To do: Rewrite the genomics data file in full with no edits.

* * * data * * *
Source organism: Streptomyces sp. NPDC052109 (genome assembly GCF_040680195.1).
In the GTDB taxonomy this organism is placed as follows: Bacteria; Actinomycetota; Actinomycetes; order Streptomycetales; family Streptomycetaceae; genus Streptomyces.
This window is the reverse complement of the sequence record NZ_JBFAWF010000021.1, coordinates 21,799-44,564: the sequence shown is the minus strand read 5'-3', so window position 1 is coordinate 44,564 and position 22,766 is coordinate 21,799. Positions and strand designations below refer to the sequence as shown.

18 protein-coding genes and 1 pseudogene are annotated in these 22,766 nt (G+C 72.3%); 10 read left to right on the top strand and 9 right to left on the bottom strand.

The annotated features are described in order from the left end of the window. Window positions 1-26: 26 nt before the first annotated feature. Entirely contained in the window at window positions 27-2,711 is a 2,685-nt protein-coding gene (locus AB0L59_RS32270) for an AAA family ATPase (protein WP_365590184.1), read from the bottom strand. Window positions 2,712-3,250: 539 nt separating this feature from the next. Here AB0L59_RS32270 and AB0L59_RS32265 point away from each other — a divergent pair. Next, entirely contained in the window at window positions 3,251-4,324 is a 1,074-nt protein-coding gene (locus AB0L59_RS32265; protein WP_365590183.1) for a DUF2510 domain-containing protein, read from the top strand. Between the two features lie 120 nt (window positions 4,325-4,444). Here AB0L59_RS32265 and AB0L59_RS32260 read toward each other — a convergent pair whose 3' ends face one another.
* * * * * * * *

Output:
Source organism: Streptomyces sp. NPDC052109 (genome assembly GCF_040680195.1).
In the GTDB taxonomy this organism is placed as follows: Bacteria; Actinomycetota; Actinomycetes; order Streptomycetales; family Streptomycetaceae; genus Streptomyces.
This window is the reverse complement of the sequence record NZ_JBFAWF010000021.1, coordinates 21,799-44,564: the sequence shown is the minus strand read 5'-3', so window position 1 is coordinate 44,564 and position 22,766 is coordinate 21,799. Positions and strand designations below refer to the sequence as shown.

18 protein-coding genes and 1 pseudogene are annotated in these 22,766 nt (G+C 72.3%); 10 read left to right on the top strand and 9 right to left on the bottom strand.

The annotated features are described in order from the left end of the window. Window positions 1-26: 26 nt before the first annotated feature. Entirely contained in the window at window positions 27-2,711 is a 2,685-nt protein-coding gene (locus AB0L59_RS32270) for an AAA family ATPase (protein WP_365590184.1), read from the bottom strand. Window positions 2,712-3,250: 539 nt separating this feature from the next. Here AB0L59_RS32270 and AB0L59_RS32265 point away from each other — a divergent pair. Next, entirely contained in the window at window positions 3,251-4,324 is a 1,074-nt protein-coding gene (locus AB0L59_RS32265; protein WP_365590183.1) for a DUF2510 domain-containing protein, read from the top strand. Between the two features lie 120 nt (window positions 4,325-4,444). Here AB0L59_RS32265 and AB0L59_RS32260 read toward each other — a convergent pair whose 3' ends face one another.